Even though Mr Sunak warned that he cannot compensate every charity for every last penny that they will be denied as a result of the Covid-19 shutdown, his announcement does – at the very least – go some way to supporting those organisations, like hospices and domestic violence charities, whose work remains so important.
But this does not ameliorate growing concerns about the supply of PPE protection equipment to care homes – despite 10 Downing Street stressing that 7.8 million items have already been made available to this sector. Now MPs are revealing how Wheatfields Hospice in Leeds, part of the Sue Ryder charity, is having to spend precious time chasing up PPE suppliers so that the Covid-19 risks to their staff – and, in turn, the terminally ill – are kept to a minimum.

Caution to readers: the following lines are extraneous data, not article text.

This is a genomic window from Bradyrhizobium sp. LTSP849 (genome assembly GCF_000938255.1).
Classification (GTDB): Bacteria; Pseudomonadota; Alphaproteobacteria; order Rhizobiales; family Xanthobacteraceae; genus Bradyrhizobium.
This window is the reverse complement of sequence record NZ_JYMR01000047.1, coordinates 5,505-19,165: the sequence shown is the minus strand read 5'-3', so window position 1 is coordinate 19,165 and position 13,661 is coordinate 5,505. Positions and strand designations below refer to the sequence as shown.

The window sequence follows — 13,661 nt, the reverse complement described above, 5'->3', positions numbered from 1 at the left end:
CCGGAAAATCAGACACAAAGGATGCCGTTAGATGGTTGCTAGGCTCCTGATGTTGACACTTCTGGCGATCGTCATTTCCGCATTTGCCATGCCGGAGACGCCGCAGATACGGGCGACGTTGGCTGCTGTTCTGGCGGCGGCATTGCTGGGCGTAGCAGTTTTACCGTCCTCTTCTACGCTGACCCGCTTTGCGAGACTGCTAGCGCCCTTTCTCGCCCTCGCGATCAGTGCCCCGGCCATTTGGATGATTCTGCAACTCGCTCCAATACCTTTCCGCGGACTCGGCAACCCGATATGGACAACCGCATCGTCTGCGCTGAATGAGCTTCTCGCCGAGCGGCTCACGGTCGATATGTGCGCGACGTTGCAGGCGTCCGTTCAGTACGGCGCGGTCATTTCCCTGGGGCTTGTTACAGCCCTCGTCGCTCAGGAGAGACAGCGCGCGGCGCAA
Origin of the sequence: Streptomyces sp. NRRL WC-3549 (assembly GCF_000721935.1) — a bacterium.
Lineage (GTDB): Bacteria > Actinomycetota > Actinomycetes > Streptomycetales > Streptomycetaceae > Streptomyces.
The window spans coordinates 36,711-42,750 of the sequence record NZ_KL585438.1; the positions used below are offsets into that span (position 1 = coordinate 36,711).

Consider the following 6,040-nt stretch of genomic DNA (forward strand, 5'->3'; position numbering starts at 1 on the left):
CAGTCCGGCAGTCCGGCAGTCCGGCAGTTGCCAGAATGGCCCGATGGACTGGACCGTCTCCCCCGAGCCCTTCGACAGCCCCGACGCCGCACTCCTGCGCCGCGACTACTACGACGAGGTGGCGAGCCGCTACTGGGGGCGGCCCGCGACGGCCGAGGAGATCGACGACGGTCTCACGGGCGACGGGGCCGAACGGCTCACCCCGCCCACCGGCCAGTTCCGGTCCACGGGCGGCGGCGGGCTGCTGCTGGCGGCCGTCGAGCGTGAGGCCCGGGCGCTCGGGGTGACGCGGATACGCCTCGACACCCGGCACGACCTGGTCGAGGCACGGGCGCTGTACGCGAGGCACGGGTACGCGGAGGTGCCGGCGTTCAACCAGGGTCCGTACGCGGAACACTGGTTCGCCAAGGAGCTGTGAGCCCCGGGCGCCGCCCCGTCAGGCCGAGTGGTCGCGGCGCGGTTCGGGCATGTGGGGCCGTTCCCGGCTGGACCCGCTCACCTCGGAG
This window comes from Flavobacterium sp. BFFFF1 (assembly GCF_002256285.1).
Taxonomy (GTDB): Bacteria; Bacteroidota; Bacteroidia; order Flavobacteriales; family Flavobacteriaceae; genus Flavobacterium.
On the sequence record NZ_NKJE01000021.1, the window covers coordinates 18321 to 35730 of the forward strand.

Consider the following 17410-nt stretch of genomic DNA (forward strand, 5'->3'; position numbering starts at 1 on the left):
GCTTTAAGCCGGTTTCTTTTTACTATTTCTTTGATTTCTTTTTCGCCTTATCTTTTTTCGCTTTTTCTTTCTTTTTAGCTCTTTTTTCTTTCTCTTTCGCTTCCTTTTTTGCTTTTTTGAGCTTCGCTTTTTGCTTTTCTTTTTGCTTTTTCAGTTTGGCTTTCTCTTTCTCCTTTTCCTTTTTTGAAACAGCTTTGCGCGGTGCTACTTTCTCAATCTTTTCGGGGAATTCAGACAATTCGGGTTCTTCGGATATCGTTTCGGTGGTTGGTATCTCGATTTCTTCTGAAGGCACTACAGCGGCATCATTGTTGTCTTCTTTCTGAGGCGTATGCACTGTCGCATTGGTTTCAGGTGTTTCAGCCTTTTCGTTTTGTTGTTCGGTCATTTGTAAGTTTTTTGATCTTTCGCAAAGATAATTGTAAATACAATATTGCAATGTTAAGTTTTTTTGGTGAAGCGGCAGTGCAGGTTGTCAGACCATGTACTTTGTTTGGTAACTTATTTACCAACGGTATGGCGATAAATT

This comes hours after council leaders and others told this newspaper that the spread of Covid-19 in care homes – there have, tragically, been reports of multiple deaths at such accommodation in other parts of the UK – will place this region’s hospitals under even greater pressure.
But where’s the joined-up planning between the Department of Health, Leeds-based NHS England, town halls and social care providers? The National Health Service is, ostensibly, a national care service – a point politicians and policy-makers ignore at their peril.
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